The New Zealand dollar has continued to rise despite continued efforts by the governor of the Reserve Bank to talk it down.
The central bank on Thursday kept the Official Cash Rate on hold at 2.5%.
At the same time, Reserve Bank Governor Alan Bollard warned the strong currency was hurting the economy.
In a media interview on Friday, Dr Bollard reiterated his view that the dollar is unneccesarily high, and again warned the bank could even cut the OCR if that strength continued.
The currency fell a touch following the comments but remained above Thursday's levels.
It rose almost one cent against its US counterpart overnight on Thursday, and at midday on Friday was trading at about 82.5 US cents. At 5.26pm it was trading at 82.63 US cents
Westpac currency strategist Imre Speizer believes the dollar could hit a post-float high in the next year.
It hit a record 88 US cents in August last year, the highest rate since floating in 1985.
Mr Speizer says forecasts put the New Zealand dollar at the mid-80s and even higher in six to 12 months.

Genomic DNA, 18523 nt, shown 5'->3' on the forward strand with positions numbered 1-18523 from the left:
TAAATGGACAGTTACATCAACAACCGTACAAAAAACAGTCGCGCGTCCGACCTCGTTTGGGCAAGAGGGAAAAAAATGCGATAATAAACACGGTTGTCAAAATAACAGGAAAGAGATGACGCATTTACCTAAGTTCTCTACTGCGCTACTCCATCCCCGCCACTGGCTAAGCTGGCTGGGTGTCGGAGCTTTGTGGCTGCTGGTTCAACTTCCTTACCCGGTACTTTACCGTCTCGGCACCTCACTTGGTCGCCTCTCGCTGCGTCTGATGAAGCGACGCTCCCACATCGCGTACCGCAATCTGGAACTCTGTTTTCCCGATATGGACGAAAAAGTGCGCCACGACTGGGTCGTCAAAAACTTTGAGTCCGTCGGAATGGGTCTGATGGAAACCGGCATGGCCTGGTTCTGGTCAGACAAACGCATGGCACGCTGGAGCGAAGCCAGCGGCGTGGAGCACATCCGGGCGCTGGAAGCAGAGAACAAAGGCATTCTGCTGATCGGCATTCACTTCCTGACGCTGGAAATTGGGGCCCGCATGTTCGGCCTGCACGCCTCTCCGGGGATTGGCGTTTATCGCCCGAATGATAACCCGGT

He says the New Zealand dollar is likely to take a temporary dip some time in the next six months and then resume an upward trend.
The New Zealand Manufacturers and Exporters Association is calling on the Reserve Bank to intervene in order to bring down the value of the dollar.
But ANZ chief executive Cameron Bagrie says there's not much the Reserve Bank can do as the New Zealand dollar's value against other currencies is dictated by a wider tug-of-war between the euro and the US dollar.
Mr Bagrie says the New Zealand dollar compared to the Australian dollar is at around 77 cents which is attractive, particularly given that Australia is this country's biggest trading partner.
But he says the NZ-US exchange rate seems to get most of the attention.